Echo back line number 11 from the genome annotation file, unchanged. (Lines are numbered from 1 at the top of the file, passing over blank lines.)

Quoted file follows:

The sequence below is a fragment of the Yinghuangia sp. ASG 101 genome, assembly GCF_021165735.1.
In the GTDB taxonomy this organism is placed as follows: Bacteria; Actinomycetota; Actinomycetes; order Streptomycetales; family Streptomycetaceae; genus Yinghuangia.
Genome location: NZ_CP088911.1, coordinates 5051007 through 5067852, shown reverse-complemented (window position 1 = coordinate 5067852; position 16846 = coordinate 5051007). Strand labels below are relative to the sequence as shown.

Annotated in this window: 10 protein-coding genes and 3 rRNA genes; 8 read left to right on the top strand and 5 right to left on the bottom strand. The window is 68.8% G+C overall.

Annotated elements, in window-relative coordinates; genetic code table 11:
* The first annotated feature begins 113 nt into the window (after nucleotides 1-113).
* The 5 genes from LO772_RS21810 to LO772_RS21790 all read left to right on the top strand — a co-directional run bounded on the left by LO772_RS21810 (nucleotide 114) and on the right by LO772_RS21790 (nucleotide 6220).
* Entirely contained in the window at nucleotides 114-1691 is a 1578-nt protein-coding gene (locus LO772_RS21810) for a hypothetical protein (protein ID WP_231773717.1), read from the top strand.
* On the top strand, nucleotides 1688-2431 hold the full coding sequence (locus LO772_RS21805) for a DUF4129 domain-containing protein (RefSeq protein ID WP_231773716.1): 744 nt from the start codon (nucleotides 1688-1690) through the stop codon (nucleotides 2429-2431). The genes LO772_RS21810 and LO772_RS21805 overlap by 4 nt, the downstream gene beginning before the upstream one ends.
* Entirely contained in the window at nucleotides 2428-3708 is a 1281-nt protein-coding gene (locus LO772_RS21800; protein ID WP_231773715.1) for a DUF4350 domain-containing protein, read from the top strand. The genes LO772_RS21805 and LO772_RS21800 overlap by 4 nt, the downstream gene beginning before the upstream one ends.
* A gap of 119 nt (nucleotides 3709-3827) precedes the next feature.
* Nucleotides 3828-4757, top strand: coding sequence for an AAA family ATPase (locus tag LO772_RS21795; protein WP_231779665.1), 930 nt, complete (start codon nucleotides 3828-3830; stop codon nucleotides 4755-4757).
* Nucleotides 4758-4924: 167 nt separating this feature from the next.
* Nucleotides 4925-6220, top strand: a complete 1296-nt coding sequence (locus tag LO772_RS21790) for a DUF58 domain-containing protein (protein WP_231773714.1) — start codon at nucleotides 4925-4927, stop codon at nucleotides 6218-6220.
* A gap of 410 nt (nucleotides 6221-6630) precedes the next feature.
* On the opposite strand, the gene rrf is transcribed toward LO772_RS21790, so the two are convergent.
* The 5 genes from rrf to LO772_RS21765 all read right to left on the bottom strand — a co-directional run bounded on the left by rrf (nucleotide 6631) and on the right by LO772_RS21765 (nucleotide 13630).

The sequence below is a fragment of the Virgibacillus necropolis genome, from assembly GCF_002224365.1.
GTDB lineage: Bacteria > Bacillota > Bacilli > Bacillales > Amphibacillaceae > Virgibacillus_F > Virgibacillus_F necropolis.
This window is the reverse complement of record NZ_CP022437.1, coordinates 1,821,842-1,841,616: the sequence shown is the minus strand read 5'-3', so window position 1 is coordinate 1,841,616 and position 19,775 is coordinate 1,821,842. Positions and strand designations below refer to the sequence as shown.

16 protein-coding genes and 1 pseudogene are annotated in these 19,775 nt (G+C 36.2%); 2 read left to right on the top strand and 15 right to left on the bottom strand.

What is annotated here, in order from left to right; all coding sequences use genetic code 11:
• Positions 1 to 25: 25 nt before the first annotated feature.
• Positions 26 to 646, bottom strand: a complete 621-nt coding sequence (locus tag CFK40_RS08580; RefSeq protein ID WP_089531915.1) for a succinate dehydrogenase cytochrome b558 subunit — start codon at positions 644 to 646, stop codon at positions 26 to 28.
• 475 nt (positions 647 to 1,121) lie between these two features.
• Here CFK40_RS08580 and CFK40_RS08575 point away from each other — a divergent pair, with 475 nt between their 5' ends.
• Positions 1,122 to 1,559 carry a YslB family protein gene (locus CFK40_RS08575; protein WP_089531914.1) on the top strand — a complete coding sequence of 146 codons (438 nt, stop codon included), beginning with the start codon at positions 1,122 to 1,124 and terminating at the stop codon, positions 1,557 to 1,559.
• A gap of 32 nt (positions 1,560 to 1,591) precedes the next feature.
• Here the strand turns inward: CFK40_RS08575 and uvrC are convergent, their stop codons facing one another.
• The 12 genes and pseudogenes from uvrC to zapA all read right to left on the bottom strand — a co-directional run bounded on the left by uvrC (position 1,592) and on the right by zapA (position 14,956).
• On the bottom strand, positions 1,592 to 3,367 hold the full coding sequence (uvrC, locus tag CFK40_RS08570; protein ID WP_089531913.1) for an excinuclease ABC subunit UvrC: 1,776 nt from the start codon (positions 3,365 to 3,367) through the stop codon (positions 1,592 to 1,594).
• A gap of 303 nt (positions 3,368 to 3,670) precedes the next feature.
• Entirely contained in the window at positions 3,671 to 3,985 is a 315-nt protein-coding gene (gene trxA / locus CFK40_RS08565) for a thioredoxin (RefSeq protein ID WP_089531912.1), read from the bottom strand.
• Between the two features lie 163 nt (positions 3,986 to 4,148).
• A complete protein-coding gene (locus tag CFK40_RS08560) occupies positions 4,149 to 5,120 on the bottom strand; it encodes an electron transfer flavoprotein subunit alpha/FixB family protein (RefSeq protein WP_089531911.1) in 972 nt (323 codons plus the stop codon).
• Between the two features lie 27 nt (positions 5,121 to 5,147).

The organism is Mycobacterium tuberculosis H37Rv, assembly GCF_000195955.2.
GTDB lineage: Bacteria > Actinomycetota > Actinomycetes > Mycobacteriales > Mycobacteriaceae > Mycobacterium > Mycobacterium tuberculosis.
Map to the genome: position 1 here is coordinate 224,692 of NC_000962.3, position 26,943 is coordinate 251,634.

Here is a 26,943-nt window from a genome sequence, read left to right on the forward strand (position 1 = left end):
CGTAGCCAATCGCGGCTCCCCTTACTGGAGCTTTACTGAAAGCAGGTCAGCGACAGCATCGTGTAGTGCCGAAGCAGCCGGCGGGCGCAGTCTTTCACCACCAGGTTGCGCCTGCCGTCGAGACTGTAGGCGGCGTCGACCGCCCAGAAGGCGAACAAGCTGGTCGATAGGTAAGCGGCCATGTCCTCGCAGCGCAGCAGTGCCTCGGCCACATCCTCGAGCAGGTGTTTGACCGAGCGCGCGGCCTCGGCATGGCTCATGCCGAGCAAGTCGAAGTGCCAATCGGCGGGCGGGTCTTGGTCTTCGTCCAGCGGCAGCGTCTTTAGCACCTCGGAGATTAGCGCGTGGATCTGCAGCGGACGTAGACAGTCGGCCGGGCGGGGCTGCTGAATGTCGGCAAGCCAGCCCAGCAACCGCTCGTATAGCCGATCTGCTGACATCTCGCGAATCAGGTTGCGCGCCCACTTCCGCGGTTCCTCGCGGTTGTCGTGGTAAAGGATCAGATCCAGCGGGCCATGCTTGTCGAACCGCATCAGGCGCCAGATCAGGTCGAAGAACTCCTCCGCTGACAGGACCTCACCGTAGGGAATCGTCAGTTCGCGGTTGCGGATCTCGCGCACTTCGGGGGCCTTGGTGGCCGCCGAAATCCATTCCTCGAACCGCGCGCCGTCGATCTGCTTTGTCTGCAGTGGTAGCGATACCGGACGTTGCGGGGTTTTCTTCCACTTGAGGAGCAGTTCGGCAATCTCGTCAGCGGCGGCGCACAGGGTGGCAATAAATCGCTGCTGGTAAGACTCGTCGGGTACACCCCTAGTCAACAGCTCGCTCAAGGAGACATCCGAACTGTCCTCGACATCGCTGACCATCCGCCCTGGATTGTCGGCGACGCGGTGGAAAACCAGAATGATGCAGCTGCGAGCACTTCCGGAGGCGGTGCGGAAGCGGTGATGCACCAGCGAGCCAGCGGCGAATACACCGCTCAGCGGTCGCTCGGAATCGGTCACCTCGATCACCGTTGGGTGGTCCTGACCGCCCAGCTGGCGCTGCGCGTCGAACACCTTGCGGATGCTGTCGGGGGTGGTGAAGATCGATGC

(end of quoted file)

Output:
* A gap of 119 nt (nucleotides 3709-3827) precedes the next feature.